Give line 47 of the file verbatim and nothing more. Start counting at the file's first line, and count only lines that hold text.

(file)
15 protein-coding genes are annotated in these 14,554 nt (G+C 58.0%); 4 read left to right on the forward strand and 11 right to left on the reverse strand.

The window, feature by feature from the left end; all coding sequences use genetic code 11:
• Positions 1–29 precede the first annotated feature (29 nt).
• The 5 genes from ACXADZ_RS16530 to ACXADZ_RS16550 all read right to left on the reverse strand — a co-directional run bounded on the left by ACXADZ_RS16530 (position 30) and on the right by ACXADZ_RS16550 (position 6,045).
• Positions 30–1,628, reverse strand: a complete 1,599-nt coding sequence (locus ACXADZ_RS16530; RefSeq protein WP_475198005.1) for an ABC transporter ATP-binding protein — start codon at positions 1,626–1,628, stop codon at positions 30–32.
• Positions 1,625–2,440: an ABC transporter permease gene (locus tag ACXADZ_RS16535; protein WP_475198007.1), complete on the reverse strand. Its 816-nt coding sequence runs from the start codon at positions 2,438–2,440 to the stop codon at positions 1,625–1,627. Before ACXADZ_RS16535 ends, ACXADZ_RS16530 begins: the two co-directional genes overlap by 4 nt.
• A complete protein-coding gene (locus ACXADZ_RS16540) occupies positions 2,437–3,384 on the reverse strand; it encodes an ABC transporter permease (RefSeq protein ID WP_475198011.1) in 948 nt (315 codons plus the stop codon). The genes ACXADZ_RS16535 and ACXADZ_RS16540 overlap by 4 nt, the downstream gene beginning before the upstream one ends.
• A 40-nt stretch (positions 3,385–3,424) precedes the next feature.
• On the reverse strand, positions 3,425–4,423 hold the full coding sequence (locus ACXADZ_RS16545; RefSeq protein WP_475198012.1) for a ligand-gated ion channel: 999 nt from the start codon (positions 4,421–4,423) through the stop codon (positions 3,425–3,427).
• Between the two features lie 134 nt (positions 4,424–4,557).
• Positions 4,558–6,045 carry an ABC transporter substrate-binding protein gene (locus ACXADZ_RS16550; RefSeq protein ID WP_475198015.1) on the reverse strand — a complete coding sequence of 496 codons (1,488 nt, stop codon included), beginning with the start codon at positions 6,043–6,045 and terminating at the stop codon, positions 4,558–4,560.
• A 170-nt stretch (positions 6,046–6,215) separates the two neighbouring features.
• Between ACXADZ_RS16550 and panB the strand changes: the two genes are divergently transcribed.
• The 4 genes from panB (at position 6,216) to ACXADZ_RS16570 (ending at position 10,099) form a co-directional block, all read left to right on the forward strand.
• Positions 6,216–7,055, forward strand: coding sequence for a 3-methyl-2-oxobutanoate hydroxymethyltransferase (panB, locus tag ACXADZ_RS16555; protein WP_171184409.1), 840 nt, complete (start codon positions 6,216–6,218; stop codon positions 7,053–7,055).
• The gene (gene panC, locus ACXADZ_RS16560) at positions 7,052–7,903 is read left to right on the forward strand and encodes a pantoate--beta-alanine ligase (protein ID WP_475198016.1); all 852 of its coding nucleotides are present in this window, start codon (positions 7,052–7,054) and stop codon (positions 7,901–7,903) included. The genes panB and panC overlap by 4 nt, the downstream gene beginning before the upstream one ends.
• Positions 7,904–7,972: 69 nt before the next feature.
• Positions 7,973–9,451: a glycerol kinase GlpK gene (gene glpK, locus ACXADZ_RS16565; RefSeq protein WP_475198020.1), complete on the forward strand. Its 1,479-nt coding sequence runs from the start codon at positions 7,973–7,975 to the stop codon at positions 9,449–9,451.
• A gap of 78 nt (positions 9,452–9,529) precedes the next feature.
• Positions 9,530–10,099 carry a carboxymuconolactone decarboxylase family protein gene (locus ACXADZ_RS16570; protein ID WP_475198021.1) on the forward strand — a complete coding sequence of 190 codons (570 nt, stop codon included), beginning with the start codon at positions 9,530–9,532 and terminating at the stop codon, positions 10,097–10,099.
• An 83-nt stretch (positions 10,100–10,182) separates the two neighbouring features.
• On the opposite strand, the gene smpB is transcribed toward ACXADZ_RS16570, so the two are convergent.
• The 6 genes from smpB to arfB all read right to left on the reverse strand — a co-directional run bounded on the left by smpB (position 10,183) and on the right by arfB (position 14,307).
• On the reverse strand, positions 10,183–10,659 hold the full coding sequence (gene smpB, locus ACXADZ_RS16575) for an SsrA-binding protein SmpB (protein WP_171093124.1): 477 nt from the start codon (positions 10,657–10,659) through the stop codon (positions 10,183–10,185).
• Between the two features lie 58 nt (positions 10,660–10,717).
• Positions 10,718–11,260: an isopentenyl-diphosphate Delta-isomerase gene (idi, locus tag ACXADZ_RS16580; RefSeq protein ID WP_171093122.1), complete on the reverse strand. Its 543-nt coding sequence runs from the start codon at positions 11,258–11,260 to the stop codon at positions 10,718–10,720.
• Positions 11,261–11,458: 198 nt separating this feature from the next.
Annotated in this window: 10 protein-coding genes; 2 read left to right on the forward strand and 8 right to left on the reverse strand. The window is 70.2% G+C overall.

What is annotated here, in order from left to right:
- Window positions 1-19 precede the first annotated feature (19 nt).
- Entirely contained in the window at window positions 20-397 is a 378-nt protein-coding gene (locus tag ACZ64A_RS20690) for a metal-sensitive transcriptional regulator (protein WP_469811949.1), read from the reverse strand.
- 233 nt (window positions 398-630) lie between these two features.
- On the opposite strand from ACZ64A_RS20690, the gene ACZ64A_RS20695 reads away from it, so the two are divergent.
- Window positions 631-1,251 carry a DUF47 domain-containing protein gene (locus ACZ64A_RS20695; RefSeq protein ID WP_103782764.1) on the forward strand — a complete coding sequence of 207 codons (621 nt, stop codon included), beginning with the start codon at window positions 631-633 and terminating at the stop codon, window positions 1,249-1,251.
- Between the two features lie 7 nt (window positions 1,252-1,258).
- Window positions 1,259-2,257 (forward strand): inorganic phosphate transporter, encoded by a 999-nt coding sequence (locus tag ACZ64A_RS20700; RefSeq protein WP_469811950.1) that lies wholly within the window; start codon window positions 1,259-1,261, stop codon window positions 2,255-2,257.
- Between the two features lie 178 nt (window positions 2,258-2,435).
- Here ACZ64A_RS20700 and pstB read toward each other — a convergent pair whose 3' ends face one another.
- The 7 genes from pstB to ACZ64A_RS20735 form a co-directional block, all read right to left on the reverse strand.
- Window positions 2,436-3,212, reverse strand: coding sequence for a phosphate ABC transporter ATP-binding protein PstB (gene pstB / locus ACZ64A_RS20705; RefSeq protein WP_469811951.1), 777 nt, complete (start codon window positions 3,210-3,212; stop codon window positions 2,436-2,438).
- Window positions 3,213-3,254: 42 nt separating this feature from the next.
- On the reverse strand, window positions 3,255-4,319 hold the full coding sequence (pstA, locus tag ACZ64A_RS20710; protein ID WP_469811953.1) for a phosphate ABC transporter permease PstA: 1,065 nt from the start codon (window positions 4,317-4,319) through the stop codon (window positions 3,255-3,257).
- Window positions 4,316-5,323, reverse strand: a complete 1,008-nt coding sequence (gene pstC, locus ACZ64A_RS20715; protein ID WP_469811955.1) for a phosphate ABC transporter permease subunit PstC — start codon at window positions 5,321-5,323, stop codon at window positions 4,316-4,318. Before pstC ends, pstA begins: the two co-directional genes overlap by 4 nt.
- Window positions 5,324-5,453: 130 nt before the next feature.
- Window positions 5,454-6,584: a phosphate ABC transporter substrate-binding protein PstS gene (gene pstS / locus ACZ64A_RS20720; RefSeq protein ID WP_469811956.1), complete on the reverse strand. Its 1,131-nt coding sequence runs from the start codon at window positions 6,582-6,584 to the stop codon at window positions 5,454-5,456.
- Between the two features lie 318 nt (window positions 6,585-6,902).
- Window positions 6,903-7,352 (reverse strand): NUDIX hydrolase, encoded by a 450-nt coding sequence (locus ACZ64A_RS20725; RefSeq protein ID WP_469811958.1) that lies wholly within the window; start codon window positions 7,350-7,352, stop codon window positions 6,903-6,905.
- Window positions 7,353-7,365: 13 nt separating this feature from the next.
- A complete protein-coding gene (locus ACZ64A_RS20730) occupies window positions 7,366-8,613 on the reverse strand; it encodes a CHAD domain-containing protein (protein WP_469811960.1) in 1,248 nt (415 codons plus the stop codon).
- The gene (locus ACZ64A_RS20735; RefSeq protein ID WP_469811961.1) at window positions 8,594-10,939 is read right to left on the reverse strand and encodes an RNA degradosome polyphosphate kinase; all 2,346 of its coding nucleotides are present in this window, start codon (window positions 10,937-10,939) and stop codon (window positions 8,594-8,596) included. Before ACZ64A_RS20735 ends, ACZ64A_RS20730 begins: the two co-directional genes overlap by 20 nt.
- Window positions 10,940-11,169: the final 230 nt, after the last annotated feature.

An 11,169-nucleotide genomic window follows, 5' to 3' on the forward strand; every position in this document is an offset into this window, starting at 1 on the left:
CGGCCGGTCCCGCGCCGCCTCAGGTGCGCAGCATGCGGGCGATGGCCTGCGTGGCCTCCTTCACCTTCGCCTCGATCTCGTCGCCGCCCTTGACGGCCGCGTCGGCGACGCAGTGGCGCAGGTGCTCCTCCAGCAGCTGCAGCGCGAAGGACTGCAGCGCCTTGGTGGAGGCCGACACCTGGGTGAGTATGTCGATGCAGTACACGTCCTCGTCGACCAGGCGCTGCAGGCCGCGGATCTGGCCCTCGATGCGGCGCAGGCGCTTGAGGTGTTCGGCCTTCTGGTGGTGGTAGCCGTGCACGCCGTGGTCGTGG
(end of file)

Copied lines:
- Window positions 6,903-7,352 (reverse strand): NUDIX hydrolase, encoded by a 450-nt coding sequence (locus ACZ64A_RS20725; RefSeq protein ID WP_469811958.1) that lies wholly within the window; start codon window positions 7,350-7,352, stop codon window positions 6,903-6,905.